still-time-to-contribute-to-an-IRA-for-2020If you’re getting ready to file your 2021 tax return, and your tax bill is more than you’d like, there still may be a way for you to lower it. If you’re eligible, you can make a deductible contribution to a traditional IRA right up until the April 18, 2022, filing date and benefit from the tax savings on your 2021 return.

Do you qualify?
You can make a deductible contribution to a traditional IRA if:

  • You (and your spouse) aren’t an active participant in an employer-sponsored retirement plan, or
  • You (or your spouse) are an active participant in an employer plan, but your modified adjusted gross income (AGI) doesn’t exceed certain levels that vary from year-to-year by filing status.

For 2021, if you’re a joint tax return filer and you’re covered by an employer plan, your deductible IRA contribution phases out over $105,000 to $125,000 of modified AGI. If you’re single or a head of household, the phase-out range is $66,000 to $76,000 for 2021. For married filing separately, the phase-out range is $0 to $10,000. For 2021, if you’re not an active participant in an employer-sponsored retirement plan, but your spouse is – your deductible IRA contribution phases out with modified AGI of between $198,000 and $208,000.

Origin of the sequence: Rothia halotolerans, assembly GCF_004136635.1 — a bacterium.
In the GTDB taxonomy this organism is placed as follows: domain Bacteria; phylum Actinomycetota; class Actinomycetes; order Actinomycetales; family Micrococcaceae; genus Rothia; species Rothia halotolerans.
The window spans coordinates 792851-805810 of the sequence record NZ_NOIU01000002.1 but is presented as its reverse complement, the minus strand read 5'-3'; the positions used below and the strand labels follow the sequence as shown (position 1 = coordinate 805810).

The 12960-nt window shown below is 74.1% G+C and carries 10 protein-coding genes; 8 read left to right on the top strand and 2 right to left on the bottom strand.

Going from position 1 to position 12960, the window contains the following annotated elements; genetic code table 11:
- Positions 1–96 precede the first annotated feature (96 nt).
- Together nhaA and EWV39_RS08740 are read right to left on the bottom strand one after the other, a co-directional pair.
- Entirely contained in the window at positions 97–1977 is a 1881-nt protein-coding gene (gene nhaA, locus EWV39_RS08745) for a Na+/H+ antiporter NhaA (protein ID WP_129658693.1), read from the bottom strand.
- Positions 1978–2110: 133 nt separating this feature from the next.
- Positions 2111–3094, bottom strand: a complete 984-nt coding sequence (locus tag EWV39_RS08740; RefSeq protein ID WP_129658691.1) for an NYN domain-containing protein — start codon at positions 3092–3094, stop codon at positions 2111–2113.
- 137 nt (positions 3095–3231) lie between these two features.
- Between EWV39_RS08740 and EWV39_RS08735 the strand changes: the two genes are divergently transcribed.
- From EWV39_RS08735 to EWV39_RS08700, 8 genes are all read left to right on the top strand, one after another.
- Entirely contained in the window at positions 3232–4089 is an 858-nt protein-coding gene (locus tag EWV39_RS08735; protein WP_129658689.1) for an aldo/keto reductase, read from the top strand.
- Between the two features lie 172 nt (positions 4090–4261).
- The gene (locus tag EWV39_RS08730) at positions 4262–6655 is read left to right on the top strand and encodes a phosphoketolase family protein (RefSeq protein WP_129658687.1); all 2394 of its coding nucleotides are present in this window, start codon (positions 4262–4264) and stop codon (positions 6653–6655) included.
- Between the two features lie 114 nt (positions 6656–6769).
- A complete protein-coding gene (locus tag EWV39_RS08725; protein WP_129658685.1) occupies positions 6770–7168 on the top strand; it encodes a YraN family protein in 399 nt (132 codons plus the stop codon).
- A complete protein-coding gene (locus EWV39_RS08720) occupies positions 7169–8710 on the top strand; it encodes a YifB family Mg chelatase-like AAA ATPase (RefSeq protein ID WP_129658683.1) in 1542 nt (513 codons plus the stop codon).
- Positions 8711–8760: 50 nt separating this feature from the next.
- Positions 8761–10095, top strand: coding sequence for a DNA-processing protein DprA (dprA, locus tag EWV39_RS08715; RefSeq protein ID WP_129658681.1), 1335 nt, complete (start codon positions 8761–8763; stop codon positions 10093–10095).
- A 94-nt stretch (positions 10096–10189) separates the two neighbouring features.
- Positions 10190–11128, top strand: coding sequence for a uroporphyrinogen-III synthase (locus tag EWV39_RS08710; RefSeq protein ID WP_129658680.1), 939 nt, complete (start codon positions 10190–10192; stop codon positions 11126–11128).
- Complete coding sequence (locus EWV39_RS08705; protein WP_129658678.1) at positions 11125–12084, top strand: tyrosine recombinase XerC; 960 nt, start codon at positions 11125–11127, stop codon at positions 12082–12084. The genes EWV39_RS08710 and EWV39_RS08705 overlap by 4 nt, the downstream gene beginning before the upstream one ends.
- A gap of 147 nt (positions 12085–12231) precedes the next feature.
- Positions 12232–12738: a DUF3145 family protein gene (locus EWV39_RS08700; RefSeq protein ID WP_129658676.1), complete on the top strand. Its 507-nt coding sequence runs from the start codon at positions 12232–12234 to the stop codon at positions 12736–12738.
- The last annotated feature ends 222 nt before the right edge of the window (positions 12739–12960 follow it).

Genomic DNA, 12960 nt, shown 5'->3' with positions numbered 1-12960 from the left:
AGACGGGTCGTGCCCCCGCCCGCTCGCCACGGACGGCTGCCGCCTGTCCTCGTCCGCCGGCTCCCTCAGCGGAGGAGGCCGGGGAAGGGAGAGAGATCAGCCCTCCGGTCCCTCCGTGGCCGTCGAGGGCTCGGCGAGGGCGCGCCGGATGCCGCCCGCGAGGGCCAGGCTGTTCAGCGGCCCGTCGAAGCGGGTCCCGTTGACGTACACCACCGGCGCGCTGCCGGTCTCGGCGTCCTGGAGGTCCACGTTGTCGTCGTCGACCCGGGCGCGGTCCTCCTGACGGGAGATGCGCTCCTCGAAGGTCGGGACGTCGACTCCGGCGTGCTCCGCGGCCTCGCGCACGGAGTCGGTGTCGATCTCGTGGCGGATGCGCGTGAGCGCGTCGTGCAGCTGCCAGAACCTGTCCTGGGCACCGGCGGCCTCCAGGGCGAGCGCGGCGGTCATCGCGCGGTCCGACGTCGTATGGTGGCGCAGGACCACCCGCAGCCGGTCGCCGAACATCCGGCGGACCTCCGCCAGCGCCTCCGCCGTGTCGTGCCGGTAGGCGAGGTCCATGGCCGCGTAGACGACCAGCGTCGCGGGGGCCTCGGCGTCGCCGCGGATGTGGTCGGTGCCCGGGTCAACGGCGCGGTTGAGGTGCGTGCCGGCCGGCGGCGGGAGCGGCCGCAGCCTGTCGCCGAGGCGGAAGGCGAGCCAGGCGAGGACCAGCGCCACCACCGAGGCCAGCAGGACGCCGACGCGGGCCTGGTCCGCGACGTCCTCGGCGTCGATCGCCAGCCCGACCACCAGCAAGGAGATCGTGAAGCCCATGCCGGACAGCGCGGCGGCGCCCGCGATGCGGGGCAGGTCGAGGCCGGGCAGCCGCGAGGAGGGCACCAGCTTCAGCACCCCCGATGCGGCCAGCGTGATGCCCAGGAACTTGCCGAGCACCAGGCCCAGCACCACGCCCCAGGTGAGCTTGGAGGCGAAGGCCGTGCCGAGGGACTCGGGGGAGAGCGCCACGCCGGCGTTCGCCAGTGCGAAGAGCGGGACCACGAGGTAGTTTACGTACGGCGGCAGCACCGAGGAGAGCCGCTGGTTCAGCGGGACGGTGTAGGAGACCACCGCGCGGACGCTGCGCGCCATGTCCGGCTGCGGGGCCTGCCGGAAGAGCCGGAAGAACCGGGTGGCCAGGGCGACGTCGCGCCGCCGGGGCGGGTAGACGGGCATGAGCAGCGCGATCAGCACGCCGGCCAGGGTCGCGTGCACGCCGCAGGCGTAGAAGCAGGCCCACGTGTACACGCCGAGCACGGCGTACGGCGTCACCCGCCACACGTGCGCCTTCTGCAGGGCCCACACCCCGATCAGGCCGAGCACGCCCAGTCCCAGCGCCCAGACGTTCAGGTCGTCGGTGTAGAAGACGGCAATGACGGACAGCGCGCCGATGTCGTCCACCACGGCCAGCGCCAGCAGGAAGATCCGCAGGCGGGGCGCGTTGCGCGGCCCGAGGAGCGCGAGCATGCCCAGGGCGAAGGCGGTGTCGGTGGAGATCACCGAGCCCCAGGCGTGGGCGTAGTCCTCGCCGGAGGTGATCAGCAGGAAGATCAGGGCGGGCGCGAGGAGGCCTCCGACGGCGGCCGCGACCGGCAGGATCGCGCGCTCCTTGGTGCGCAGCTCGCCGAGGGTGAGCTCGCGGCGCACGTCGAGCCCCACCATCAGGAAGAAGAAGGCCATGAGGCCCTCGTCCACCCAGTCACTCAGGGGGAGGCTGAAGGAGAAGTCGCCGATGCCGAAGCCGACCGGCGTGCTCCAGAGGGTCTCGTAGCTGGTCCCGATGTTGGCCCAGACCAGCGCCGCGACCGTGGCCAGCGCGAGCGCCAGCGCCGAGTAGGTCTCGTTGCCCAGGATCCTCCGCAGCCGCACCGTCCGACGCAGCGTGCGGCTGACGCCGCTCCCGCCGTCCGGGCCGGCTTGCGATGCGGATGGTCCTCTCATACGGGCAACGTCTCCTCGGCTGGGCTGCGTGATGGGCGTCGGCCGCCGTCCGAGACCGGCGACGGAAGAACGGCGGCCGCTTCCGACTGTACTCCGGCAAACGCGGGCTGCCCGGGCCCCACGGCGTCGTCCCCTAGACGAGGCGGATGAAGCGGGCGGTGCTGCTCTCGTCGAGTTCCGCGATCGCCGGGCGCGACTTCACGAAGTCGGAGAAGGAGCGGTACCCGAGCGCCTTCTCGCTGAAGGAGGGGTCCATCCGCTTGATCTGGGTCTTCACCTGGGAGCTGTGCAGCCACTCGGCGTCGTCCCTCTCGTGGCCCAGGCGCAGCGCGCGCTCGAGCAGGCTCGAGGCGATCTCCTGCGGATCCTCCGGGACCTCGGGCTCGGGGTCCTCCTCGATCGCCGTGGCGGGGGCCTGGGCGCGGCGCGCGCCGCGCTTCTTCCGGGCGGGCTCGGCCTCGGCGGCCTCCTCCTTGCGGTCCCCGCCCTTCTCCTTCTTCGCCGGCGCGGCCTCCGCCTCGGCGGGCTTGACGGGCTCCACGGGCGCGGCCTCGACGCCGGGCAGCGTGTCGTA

Deductible IRA contributions reduce your current tax bill, and earnings within the IRA are tax deferred. However, every dollar you take out is taxed in full (and subject to a 10% penalty before age 59½, unless one of several exceptions apply).

IRAs often are referred to as “traditional IRAs” to differentiate them from Roth IRAs. You also have until April 18 to make a Roth IRA contribution. But while contributions to a traditional IRA are deductible, contributions to a Roth IRA aren’t. However, withdrawals from a Roth IRA are tax-free as long as the account has been open at least five years and you’re age 59½ or older. (There are also income limits to contribute to a Roth IRA.)

Another IRA strategy that may help you save tax is to make a deductible IRA contribution, even if you don’t work. In general, you can’t make a deductible traditional IRA contribution unless you have wages or other earned income. However, an exception applies if your spouse is the breadwinner and you’re a homemaker. In this case, you may be able to take advantage of a spousal IRA.

How much can you contribute?
For 2021, if you’re eligible, you can make a deductible traditional IRA contribution of up to $6,000 ($7,000 if you’re 50 or over).

Additionally, small business owners can set up and contribute to a Simplified Employee Pension (SEP) plan up until the due date for their returns, including extensions. For 2021, the maximum contribution you can make to a SEP is $58,000.

Contact us if you want more information about IRAs or SEPs. Or ask about them when we’re preparing your return. We can help you save the maximum tax-advantaged amount for retirement.
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